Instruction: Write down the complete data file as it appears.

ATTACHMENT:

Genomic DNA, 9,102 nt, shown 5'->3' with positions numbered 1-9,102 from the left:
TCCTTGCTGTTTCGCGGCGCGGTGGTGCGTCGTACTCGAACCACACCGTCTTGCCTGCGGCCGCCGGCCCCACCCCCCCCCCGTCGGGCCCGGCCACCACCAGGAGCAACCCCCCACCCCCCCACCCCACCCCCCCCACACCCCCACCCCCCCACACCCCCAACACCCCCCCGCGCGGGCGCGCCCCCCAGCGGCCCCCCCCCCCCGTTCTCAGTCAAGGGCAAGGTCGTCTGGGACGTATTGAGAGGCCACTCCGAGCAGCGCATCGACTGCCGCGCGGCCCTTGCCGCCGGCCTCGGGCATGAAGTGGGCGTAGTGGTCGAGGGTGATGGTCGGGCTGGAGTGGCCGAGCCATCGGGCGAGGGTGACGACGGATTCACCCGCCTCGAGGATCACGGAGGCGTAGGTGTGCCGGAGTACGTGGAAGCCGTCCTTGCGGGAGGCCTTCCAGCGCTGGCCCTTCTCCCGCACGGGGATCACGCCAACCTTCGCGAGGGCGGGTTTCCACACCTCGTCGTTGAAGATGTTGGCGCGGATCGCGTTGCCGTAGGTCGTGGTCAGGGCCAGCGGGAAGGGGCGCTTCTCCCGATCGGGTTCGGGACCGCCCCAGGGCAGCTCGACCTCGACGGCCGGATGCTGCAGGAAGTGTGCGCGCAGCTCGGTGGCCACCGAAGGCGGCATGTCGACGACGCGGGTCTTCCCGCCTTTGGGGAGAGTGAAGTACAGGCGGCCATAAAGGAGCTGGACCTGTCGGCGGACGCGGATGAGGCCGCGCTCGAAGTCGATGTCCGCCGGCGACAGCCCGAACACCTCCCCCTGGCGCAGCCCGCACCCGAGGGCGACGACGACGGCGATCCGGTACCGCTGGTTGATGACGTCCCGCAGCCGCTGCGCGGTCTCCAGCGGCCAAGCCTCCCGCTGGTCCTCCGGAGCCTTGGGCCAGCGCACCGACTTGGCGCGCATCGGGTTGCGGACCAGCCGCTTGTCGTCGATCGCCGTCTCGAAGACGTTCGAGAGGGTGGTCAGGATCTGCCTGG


Genomic DNA, 9,102 nt, shown 5'->3' with positions numbered 1-9,102 from the left:
TCCTTGCTGTTTCGCGGCGCGGTGGTGCGTCGTACTCGAACCACACCGTCTTGCCTGCGGCCGCCGGCCCCACCCCCCCCCCGTCGGGCCCGGCCACCACCAGGAGCAACCCCCCACCCCCCCACCCCACCCCCCCCACACCCCCACCCCCCCACACCCCCAACACCCCCCCGCGCGGGCGCGCCCCCCAGCGGCCCCCCCCCCCCGTTCTCAGTCAAGGGCAAGGTCGTCTGGGACGTATTGAGAGGCCACTCCGAGCAGCGCATCGACTGCCGCGCGGCCCTTGCCGCCGGCCTCGGGCATGAAGTGGGCGTAGTGGTCGAGGGTGATGGTCGGGCTGGAGTGGCCGAGCCATCGGGCGAGGGTGACGACGGATTCACCCGCCTCGAGGATCACGGAGGCGTAGGTGTGCCGGAGTACGTGGAAGCCGTCCTTGCGGGAGGCCTTCCAGCGCTGGCCCTTCTCCCGCACGGGGATCACGCCAACCTTCGCGAGGGCGGGTTTCCACACCTCGTCGTTGAAGATGTTGGCGCGGATCGCGTTGCCGTAGGTCGTGGTCAGGGCCAGCGGGAAGGGGCGCTTCTCCCGATCGGGTTCGGGACCGCCCCAGGGCAGCTCGACCTCGACGGCCGGATGCTGCAGGAAGTGTGCGCGCAGCTCGGTGGCCACCGAAGGCGGCATGTCGACGACGCGGGTCTTCCCGCCTTTGGGGAGAGTGAAGTACAGGCGGCCATAAAGGAGCTGGACCTGTCGGCGGACGCGGATGAGGCCGCGCTCGAAGTCGATGTCCGCCGGCGACAGCCCGAACACCTCCCCCTGGCGCAGCCCGCACCCGAGGGCGACGACGACGGCGATCCGGTACCGCTGGTTGATGACGTCCCGCAGCCGCTGCGCGGTCTCCAGCGGCCAAGCCTCCCGCTGGTCCTCCGGAGCCTTGGGCCAGCGCACCGACTTGGCGCGCATCGGGTTGCGGACCAGCCGCTTGTCGTCGATCGCCGTCTCGAAGACGTTCGAGAGGGTGGTCAGGATCTGCCTGG